Off the Shelf
Recent books with Harvard connections
Harvardiana. The Selected Letters of John Kenneth Galbraith, edited by Richard P.F. Holt (Cambridge, $34.99). Economists today may look down on Galbraith’s economics—but can any of them write as he did? Includes the classic exchange with Dean Henry Rosovsky on the selling of Faculty of Arts and Sciences indulgences. Man of the Hour: James B. Conant, Warrior Scientist, by Jennet Conant (Simon & Schuster, $30); a massive biography of Conant ’14, Ph.D. ’16, LL.D. ’55, whose consequential Harvard presidency seems only an episode in a life also devoted to public service during World War II and after—both in developing the most fearful weapons of mass destruction and then to reining them in. Uncompromising Activist, by Katherine R. Chaddock (Johns Hopkins, $24.95), is a life of Richard Theodore Greener, A.B. 1870, the first black graduate of Harvard College—a prelude to diplomatic service in Vladivostok, a law deanship, and complications about “passing” in a society sharply demarcated by color lines.
Akhil Sharma, J.D. ’98, took 13 years to write his autobiographical novel Family Life. Now he has followed up in a fleet three with his collection A Life of Adventure and Delight (W.W.Norton, $24.95). One story, “Surrounded by Sleep,” returns to that novel’s central trauma, of a young boy suffering brain damage after hitting the bottom of a swimming pool; the rest concern characters full of submerged longing. Sharma’s portraits of stilted courtships and childhood disappointments are finely observed, and surprisingly funny.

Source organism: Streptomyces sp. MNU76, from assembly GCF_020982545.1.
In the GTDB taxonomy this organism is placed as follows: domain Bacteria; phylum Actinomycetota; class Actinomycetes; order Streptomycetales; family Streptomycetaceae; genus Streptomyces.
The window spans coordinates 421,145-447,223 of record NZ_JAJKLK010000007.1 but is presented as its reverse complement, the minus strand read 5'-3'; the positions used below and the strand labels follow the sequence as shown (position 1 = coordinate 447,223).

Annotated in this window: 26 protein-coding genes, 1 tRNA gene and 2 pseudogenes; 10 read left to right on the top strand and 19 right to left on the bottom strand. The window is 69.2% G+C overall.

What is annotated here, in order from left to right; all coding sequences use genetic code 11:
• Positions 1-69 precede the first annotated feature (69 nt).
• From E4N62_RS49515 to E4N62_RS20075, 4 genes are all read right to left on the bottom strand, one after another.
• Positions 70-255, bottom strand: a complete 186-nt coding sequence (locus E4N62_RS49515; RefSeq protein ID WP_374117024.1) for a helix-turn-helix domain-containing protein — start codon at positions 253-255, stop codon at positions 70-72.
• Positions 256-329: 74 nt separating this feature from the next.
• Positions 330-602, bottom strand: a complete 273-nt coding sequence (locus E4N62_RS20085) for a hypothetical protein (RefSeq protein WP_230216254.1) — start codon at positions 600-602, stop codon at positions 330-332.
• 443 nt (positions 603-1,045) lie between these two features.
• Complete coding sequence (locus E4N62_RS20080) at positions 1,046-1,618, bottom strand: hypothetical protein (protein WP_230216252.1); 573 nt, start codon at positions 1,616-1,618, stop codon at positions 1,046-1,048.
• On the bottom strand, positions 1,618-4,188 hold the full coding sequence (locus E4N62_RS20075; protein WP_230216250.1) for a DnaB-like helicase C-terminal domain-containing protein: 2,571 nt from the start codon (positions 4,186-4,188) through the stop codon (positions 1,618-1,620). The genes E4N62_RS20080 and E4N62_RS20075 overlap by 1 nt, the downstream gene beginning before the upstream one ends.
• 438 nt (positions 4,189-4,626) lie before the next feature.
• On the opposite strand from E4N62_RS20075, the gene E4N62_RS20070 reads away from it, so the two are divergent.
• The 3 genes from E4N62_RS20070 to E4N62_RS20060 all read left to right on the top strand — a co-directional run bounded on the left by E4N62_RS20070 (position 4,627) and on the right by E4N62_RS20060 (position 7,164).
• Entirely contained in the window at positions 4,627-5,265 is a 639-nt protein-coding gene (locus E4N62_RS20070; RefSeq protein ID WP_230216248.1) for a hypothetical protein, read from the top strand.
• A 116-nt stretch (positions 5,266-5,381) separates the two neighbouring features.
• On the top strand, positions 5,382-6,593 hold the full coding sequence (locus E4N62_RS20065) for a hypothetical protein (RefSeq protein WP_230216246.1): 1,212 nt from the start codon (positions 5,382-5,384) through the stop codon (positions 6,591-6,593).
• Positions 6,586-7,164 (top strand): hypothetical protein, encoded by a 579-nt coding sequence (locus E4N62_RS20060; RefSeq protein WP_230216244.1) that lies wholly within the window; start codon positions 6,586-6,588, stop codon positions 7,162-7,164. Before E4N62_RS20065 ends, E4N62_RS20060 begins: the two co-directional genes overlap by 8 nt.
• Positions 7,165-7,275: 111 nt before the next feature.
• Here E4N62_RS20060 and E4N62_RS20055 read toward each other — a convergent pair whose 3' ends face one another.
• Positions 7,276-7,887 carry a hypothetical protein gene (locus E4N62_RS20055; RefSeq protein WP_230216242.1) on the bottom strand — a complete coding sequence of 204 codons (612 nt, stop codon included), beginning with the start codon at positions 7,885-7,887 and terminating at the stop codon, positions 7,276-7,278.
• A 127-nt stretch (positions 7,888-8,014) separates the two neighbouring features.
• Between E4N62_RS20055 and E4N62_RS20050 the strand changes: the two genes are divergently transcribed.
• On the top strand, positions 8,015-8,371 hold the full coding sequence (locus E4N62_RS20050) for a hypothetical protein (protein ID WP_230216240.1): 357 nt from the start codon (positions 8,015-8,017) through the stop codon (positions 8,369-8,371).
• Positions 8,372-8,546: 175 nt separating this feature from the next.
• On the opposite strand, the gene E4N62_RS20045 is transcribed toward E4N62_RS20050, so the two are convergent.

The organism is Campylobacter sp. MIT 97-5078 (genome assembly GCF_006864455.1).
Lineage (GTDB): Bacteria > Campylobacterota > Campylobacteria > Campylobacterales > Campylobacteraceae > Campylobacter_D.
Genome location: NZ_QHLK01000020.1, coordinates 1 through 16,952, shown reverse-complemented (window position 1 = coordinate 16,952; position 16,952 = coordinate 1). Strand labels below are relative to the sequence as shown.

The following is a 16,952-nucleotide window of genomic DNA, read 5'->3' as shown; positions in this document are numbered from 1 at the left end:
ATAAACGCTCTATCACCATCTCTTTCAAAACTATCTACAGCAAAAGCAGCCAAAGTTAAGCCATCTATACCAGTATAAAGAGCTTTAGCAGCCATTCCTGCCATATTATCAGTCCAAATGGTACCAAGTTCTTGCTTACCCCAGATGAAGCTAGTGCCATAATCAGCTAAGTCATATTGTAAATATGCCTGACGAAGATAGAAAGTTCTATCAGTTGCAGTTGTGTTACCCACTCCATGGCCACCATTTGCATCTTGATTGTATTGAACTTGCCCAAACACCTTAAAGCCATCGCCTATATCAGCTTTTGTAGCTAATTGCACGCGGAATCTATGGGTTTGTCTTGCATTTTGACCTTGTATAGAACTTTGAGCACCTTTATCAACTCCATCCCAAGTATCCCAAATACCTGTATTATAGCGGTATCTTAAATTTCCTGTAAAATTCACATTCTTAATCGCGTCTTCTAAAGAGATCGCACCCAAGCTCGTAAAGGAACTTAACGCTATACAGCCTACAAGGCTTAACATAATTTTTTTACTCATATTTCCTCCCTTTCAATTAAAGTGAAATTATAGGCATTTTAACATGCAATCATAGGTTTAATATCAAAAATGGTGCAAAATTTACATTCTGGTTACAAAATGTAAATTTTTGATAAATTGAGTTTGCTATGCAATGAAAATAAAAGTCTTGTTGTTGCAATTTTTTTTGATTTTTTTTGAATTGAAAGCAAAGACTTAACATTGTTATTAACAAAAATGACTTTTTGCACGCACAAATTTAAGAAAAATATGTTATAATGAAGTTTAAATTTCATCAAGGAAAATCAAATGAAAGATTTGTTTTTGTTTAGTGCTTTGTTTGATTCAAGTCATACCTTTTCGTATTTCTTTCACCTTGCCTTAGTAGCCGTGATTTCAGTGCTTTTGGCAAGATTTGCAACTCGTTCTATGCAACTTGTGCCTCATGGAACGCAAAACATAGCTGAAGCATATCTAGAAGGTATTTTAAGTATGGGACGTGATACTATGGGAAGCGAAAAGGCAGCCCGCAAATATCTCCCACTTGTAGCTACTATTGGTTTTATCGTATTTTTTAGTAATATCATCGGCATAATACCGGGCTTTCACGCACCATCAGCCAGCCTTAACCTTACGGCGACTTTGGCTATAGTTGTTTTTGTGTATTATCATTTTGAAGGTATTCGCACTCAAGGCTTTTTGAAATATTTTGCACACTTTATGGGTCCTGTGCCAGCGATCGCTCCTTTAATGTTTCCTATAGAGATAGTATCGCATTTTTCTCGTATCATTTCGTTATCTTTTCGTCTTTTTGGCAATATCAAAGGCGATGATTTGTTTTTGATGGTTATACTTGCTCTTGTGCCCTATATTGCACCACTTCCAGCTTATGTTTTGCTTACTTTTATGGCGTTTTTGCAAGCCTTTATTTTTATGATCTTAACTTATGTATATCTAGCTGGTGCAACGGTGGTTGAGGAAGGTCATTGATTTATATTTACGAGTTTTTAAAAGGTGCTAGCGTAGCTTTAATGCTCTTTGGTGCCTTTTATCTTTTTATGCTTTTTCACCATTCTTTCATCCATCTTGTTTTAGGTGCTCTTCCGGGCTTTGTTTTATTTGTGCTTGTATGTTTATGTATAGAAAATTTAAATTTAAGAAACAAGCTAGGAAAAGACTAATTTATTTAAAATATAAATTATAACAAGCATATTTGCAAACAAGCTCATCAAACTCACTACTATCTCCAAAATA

Just a Journalist, by Linda Greenhouse ’68 (Harvard, $22.95). This modestly titled, succinct memoir and reflection (concerning the modestly subtitled subjects, “On the Press, Life, and the Spaces Between”) contends with the boundaries of journalism, citizenship, and balance—in a new era for each. The author, a former Overseer and now lecturer in law at Yale, writes with the clarity that distinguished her New York Times coverage of the Supreme Court and American law.